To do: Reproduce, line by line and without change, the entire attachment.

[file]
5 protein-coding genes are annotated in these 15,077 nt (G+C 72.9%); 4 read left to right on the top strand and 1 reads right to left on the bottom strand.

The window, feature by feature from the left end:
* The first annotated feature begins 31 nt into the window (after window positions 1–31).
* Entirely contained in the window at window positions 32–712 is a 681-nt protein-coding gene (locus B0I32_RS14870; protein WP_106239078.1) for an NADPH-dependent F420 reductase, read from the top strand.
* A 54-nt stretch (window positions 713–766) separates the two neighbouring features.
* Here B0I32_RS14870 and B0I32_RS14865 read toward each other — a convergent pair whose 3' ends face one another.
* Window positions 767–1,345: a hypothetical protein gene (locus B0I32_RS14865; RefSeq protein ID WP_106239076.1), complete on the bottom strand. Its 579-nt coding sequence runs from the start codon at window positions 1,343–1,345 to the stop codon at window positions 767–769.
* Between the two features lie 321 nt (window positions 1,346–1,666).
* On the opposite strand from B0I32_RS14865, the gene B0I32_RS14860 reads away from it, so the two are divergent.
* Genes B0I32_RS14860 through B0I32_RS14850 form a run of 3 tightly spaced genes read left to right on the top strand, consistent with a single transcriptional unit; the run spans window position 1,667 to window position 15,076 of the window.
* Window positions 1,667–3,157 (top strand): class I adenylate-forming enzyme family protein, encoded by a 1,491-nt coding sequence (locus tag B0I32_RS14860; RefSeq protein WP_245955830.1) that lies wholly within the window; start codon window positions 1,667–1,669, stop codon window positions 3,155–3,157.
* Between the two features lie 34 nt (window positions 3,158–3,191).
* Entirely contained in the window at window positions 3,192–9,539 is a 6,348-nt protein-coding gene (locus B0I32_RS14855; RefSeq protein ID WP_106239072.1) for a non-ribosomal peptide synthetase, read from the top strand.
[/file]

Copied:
5 protein-coding genes are annotated in these 15,077 nt (G+C 72.9%); 4 read left to right on the top strand and 1 reads right to left on the bottom strand.

The window, feature by feature from the left end:
* The first annotated feature begins 31 nt into the window (after window positions 1–31).
* Entirely contained in the window at window positions 32–712 is a 681-nt protein-coding gene (locus B0I32_RS14870; protein WP_106239078.1) for an NADPH-dependent F420 reductase, read from the top strand.
* A 54-nt stretch (window positions 713–766) separates the two neighbouring features.
* Here B0I32_RS14870 and B0I32_RS14865 read toward each other — a convergent pair whose 3' ends face one another.
* Window positions 767–1,345: a hypothetical protein gene (locus B0I32_RS14865; RefSeq protein ID WP_106239076.1), complete on the bottom strand. Its 579-nt coding sequence runs from the start codon at window positions 1,343–1,345 to the stop codon at window positions 767–769.
* Between the two features lie 321 nt (window positions 1,346–1,666).
* On the opposite strand from B0I32_RS14865, the gene B0I32_RS14860 reads away from it, so the two are divergent.
* Genes B0I32_RS14860 through B0I32_RS14850 form a run of 3 tightly spaced genes read left to right on the top strand, consistent with a single transcriptional unit; the run spans window position 1,667 to window position 15,076 of the window.
* Window positions 1,667–3,157 (top strand): class I adenylate-forming enzyme family protein, encoded by a 1,491-nt coding sequence (locus tag B0I32_RS14860; RefSeq protein WP_245955830.1) that lies wholly within the window; start codon window positions 1,667–1,669, stop codon window positions 3,155–3,157.
* Between the two features lie 34 nt (window positions 3,158–3,191).
* Entirely contained in the window at window positions 3,192–9,539 is a 6,348-nt protein-coding gene (locus B0I32_RS14855; RefSeq protein ID WP_106239072.1) for a non-ribosomal peptide synthetase, read from the top strand.